Hilary L. Surratt, PhD, is an Associate Professor in the Center for Health Services Research and the Department of Internal Medicine at the University of Kentucky. Before coming to CHSR, she was Professor and Co-Director of the Center for Applied Research on Substance Use and Health Disparities at Nova Southeastern University in Fort Lauderdale, Florida. She also maintains an affiliation as a Guest Professor in the Department of Psychiatry at the Federal University of Rio Grande do Sul in Porto Alegre, Brazil.
Dr. Surratt has expertise in the areas of illicit and prescription drug abuse, prescription drug diversion, and drug-related HIV infection. Her work has included the development and evaluation of behavioral HIV and HCV interventions for vulnerable substance abusing populations, as well as epidemiologic studies of prescription drug diversion, including opioid analgesics and antiretroviral medications. She has served as PI or Co-Investigator on more than 10 NIH-funded studies, and has substantial experience with cross-cultural research, having previously served as a senior investigator on several HIV prevention/intervention initiatives in Brazil and the U.S. Virgin Islands. Her current research focuses on the examination of syringe exchange programs in Kentucky and the development of targeted interventions to link prescription opioid injectors to substance abuse treatment.
Dr. Surratt has published widely in both English and foreign-language journals in the areas of substance abuse, drug diversion, HIV/AIDS, violence, and drug policy. She has authored or co-authored more than 100 peer-reviewed scientific articles, and is an active participant in professional meetings, both in the United States and internationally. She obtained her BS in Psychology from the University of Florida, an MA in Sociology/Latin American Studies from the University of Florida, and a Doctorate in Psychology from the Graduate School & University Center, City University of New York.
Research Interests: Substance abuse and health disparities research; Evidence-based intervention and policy approaches to reduce the health harms of opioid abuse, Social determinants of health; neighborhood, community-level characteristics that affect patterns of substance abuse, HIV risk/resiliency, behavior change; Structural drivers of health behaviors and outcome; HIV-related stigma; health service access; Translation of evidence-based research findings into applied practice and policy; Participatory research methods; mixed methods research approaches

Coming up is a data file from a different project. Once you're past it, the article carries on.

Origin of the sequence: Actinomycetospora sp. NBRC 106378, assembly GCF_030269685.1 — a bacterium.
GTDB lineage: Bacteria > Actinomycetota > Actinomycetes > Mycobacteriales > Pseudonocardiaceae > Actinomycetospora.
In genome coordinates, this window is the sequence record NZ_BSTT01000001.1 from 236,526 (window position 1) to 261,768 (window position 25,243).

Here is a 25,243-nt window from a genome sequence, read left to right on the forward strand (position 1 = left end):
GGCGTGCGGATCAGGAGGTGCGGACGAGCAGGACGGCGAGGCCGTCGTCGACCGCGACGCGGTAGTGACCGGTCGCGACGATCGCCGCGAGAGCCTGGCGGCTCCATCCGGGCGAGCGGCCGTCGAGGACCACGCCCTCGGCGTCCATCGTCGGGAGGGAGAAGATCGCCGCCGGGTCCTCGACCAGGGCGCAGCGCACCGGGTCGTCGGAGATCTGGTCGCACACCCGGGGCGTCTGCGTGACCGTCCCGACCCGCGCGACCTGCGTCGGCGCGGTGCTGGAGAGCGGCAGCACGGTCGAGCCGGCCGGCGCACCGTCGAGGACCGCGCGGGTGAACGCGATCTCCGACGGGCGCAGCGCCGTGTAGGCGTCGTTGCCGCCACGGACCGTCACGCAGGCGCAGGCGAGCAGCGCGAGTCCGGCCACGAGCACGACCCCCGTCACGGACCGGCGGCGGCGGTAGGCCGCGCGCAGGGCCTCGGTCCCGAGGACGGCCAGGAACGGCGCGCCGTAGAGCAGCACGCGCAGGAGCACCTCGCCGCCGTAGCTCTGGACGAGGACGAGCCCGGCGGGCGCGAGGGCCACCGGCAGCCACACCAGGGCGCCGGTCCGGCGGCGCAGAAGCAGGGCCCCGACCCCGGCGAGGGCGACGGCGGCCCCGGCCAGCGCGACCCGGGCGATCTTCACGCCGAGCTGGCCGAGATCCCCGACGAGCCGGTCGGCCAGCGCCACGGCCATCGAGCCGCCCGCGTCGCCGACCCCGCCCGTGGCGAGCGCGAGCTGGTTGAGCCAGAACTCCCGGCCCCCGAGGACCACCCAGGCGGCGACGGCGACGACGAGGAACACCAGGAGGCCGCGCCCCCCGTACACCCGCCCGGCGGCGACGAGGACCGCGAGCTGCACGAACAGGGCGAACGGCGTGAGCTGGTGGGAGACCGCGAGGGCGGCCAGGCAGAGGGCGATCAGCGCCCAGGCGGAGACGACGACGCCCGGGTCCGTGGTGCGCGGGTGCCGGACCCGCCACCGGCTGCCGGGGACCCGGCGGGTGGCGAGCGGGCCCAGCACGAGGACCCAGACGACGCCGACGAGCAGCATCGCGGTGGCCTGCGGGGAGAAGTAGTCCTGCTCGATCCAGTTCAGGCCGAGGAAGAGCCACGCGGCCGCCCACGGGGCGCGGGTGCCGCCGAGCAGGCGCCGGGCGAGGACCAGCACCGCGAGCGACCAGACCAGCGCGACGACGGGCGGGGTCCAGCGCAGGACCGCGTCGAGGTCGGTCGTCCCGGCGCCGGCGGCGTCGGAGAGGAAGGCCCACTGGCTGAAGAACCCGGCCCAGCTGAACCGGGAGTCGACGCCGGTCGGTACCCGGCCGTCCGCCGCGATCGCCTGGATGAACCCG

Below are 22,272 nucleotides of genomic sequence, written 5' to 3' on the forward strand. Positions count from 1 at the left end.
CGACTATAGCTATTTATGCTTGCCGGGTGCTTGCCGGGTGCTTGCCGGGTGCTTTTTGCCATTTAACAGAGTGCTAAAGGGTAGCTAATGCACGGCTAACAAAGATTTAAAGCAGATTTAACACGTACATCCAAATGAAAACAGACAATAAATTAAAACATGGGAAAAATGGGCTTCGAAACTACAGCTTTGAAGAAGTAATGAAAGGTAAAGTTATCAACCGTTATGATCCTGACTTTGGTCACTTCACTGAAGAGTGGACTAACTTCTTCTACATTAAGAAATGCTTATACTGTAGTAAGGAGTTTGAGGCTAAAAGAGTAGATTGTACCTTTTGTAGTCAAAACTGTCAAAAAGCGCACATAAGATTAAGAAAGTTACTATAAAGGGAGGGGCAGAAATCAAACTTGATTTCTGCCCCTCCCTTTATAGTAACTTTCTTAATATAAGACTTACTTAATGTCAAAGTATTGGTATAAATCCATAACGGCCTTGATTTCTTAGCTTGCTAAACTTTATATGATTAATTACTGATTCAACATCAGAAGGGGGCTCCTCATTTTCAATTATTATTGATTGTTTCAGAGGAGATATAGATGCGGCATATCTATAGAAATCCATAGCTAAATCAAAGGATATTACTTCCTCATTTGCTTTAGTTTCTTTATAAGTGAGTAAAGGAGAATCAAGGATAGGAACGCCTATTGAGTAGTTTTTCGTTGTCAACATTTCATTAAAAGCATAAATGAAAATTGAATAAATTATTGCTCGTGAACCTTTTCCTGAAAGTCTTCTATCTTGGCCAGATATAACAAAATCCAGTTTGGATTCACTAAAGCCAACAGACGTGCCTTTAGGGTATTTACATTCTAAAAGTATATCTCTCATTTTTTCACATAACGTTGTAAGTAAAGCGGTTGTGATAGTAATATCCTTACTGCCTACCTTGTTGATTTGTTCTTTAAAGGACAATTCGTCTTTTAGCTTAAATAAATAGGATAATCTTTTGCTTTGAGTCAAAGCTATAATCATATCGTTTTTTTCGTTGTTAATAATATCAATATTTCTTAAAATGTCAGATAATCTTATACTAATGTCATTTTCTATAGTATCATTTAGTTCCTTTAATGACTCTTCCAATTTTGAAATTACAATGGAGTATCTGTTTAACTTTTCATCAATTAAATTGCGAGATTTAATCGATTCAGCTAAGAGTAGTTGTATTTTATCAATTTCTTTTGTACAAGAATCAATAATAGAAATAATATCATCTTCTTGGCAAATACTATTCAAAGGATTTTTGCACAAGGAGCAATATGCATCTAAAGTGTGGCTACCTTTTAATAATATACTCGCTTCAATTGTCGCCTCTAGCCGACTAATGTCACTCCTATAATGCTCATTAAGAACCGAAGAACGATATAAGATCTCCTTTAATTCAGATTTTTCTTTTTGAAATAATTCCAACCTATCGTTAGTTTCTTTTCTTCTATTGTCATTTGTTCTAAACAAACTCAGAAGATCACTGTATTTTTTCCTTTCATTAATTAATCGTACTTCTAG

Current Research Projects: Tracking and Evaluation Core of UK’s Center for Clinical and Translational Science; Kentucky Consortium for Accountable Health Communities; Examining Social Influences on Syringe Exchange Uptake Among Rural PWID at Risk for HIV; Project MISSION (Developing a multicomponent, Multilevel Implementation Strategy for Syncope OptimalCare through engagement)
Mark V. Williams, MD, FACP, MHM, is the Director of the Center for Health Services Research. He also serves as Professor and Vice-Chair of the Department of Internal Medicine, and Chief of the Division of Hospital Medicine at the University of Kentucky. After graduating from Emory University School of Medicine, he completed a residency in internal medicine at Massachusetts General Hospital. Dr. Williams established the first hospitalist program at a public hospital in 1998, and built two of the largest academic hospitalist programs in the U.S. at Emory (1998-2007) and Northwestern (2007-2013) Universities. A Past President of the Society of Hospital Medicine and the Founding Editor of the Journal of Hospital Medicine, he actively promotes the role of hospitalists as leaders in delivery of health care to hospitalized patients. He serves as Principal Investigator for SHM’s Project BOOST (Better Outcomes by Optimizing Safe Transitions). With previous funding from The Robert Wood Johnson Foundation, The John A. Hartford Foundation, Aetna Foundation, California Health Care Foundation, NIND, HHS, AHRQ, BlueCross BlueShield of Illinois, and PCORI and more than 100 peer-reviewed publications including in journals such as JAMA, New England Journal of Medicine, and Annals of Internal Medicine, Dr. Williams focuses on quality improvement, care transitions, teamwork and the role of health literacy in the delivery of health care.
Research Interests: Care Transitions; Quality Improvement; Social determinants of care; Value-based care; Health care delivery; Evidence-based Medicine; Health Literacy
Current Research Projects: Project ACHIEVE (Achieving Patient-Centered Care and Optimized Health In Care Transitions by Evaluating the Value of Evidence); Project BOOST; Project MISSION (Developing a multicomponent, Multilevel Implementation Strategy for Syncope OptimalCare through engagement); Tracking and Evaluation Core of UK’s Center for Clinical and Translational Science; Kentucky Consortium for Accountable Health Communities